In the name of reconciliation

7 September 2016

Written by: Thomas Odell

Recent community consultations have reignited the plan to rename Batman Park, writes Thomas Odell.

John Batman’s name has titled a Northcote park for over 100 years, but there are calls for it to be renamed.

The local community is in full support of the proposed change after a series of community consultations discussed the idea that the park should be named after a Wurundjeri person.

Elders from the Wurundjeri Tribe Land Compensation and Cultural Heritage Council (Wurundjeri Council) lead talks at the site in Northcote between July and August, with three Wurundjeri names – Be Be Jern, Billibellary and Gumbri –  put forward as potential replacements for Batman.

Darebin City Council Mayor Vince Fontana says this is something that has been a work in progress for some time.

“It’s been about a three year process since it was first brought to our attention,” he tells upstart.

“There were some concerns about having the park named after an indigenous person or indigenous culture and we’ve been working towards that.”

The reason for the change centres on the idea that John Batman is inappropriately recognised in the area.

Batman reportedly forged a treaty, which dispossessed the Wurundjeri people of 250,000ha of land, stretching from Melbourne to Geelong in 1835.

“The reality is, Batman probably wasn’t as up front and honest with the Wurundjeri people at the time,” Fontana says.

His name overhangs at the entrance to the park on the corner of St Georges Road and Arthurton Road, but is his recognition reflective of reconciliation?


Darebin Community Planner, Nick Matteo, says an accurate representation of meaning on the site is important.

“What’s important about the name change isn’t about transferring one name for another name, it’s about the idea of meaning … and to include other layers of meaning on the park apart from the white traditional history,” he says.

Agreeing on a name presents its own challenge, and Matteo says a resolution might not come any time soon.

“Even within the Wurundjeri Council, there was even a contested idea [about] how important the name of that park is,” he says.

“So it may be at the end of this process that the Wurundjeri Council might say it’s too early to look at a name.

“[They might] want much more work with the schools and the language, with all sorts of things, before [they’re] comfortable … proceeding with the name together.”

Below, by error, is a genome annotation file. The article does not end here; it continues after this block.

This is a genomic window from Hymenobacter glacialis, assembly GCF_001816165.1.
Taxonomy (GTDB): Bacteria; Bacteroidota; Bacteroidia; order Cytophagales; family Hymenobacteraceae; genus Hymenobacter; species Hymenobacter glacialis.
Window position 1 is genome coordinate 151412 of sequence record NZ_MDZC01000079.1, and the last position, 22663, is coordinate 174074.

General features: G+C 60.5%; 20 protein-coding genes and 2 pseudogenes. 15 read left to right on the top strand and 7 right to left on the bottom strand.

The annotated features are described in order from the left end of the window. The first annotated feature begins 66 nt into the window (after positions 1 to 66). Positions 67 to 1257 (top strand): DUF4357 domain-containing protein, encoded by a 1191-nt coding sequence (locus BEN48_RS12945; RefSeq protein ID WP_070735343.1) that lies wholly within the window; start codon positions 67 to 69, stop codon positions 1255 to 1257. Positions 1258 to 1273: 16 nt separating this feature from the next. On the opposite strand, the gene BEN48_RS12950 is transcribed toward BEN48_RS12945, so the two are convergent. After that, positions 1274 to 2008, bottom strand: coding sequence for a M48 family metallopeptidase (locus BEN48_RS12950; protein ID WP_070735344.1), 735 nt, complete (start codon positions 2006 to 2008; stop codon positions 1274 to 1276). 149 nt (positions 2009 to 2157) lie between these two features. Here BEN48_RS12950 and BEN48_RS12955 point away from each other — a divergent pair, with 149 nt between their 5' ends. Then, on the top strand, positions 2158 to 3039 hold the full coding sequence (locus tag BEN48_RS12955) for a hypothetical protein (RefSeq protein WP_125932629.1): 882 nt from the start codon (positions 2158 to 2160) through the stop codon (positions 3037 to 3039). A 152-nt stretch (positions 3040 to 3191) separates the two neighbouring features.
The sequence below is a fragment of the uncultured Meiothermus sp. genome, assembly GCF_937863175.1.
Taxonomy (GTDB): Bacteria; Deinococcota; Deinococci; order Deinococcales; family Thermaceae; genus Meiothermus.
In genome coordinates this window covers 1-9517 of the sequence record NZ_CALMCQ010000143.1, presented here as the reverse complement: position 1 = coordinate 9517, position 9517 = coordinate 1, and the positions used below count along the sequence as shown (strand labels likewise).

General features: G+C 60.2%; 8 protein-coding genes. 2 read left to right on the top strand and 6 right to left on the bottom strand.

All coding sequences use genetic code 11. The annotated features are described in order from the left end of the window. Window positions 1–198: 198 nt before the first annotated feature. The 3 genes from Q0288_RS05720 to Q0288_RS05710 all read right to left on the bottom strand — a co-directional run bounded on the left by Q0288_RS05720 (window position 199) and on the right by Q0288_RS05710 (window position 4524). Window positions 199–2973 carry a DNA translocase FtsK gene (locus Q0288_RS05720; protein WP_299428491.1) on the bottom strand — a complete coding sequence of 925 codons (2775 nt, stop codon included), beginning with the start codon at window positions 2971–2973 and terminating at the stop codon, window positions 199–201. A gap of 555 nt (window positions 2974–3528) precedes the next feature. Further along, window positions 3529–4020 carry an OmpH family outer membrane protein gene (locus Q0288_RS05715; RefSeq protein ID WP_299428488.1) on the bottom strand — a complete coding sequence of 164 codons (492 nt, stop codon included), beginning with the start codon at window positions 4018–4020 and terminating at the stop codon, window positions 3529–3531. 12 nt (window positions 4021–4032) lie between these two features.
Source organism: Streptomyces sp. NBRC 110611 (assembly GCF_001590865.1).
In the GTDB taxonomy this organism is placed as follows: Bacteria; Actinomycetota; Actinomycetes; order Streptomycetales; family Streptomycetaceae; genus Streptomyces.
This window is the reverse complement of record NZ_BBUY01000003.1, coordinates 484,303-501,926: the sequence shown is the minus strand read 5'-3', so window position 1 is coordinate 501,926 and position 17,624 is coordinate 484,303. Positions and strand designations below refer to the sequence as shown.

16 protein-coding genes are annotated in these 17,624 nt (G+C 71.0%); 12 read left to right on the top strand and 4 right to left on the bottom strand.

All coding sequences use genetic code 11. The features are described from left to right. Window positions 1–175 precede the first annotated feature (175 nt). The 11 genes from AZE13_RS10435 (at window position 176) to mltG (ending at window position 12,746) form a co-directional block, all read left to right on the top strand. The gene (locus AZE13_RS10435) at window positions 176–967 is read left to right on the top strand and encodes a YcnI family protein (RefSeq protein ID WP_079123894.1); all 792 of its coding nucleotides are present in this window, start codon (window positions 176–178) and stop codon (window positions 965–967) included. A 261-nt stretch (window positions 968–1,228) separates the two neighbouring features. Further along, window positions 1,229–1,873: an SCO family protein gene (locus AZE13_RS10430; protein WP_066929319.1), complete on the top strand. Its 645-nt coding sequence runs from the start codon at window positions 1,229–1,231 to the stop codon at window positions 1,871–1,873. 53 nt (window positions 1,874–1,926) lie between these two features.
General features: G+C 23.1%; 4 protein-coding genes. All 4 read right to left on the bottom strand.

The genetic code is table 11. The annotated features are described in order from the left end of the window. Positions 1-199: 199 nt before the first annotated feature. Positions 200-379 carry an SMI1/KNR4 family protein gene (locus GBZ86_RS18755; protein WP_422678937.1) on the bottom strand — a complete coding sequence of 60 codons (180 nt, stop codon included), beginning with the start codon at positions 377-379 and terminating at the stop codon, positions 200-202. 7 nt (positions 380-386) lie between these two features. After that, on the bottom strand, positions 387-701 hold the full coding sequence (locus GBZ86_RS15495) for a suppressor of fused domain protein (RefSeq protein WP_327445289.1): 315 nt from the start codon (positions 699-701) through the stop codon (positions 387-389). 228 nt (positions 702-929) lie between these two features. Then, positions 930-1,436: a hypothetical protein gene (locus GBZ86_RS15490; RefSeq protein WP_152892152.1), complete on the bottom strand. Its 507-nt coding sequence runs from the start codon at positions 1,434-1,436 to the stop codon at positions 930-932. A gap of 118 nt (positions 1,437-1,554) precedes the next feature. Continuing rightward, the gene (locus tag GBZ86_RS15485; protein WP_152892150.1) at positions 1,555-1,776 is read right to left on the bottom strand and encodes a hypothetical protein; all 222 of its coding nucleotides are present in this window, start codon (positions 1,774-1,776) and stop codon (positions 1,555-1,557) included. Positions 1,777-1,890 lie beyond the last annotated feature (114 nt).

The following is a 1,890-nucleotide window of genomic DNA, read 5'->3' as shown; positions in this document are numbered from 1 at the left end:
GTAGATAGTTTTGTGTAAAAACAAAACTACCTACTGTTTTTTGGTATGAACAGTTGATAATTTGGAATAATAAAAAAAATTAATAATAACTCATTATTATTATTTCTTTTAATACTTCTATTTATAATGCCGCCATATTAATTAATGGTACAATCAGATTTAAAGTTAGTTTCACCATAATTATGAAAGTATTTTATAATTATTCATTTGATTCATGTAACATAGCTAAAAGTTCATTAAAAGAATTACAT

However difficult, this process could be a catalyst for further change in the area, including possibly renaming the Federal Electorate of Batman and other local sites.

“If we go back to the council resolution, they were interested in not just the park, they were interested in renaming a number of public sites,” Matteo says.

Elder of the Yung Balug Clan of Dja Dja Wurrung, Gary Murray, believes Darebin need to go further than just renaming the park.

“We’ve got to go better than that,” he tells upstart.

“I think it’s virtually full circle, go back to the treaty. Darebin should do a treaty with Wurundjeri.

“A treaty’s like a book, it’s simply an agreement, but it’s a book with chapters and one of the chapters would be renaming parks and getting rid of derogative names at landscapes and waterscapes.”

But Murray says Batman’s name doesn’t necessarily need to be replaced.

“Is Batman a good guy or a bad guy? He’s probably in the bad guy box,” he says.

“But it’s part of the history of this state and in particular Wurundjeri … so maybe it should be a joint management arrangement with dual names.”

Matteo agrees, citing the importance of reconciling, rather than dividing the community.

“[Wurundjeri] want to co-design the future of that park and the name of the culture together with the community, not reappropriate it,” he says.

“I think that’s a really important, fundamental idea underpinning this, but that probably means for council a much more complex … and longer term process of bringing the community on board around the naming.

“The end of this might be the beginning of the process.

“We might not end up with a name at all, but with a really good process and a stronger relationship between the community and the Wurundjeri tribe to progress this conversation, which is probably much more important than the name itself.”

Thomas Odell is a second year Bachelor of Journalism (Sport) student at La Trobe University. You can follow him on Twitter: @tomodell18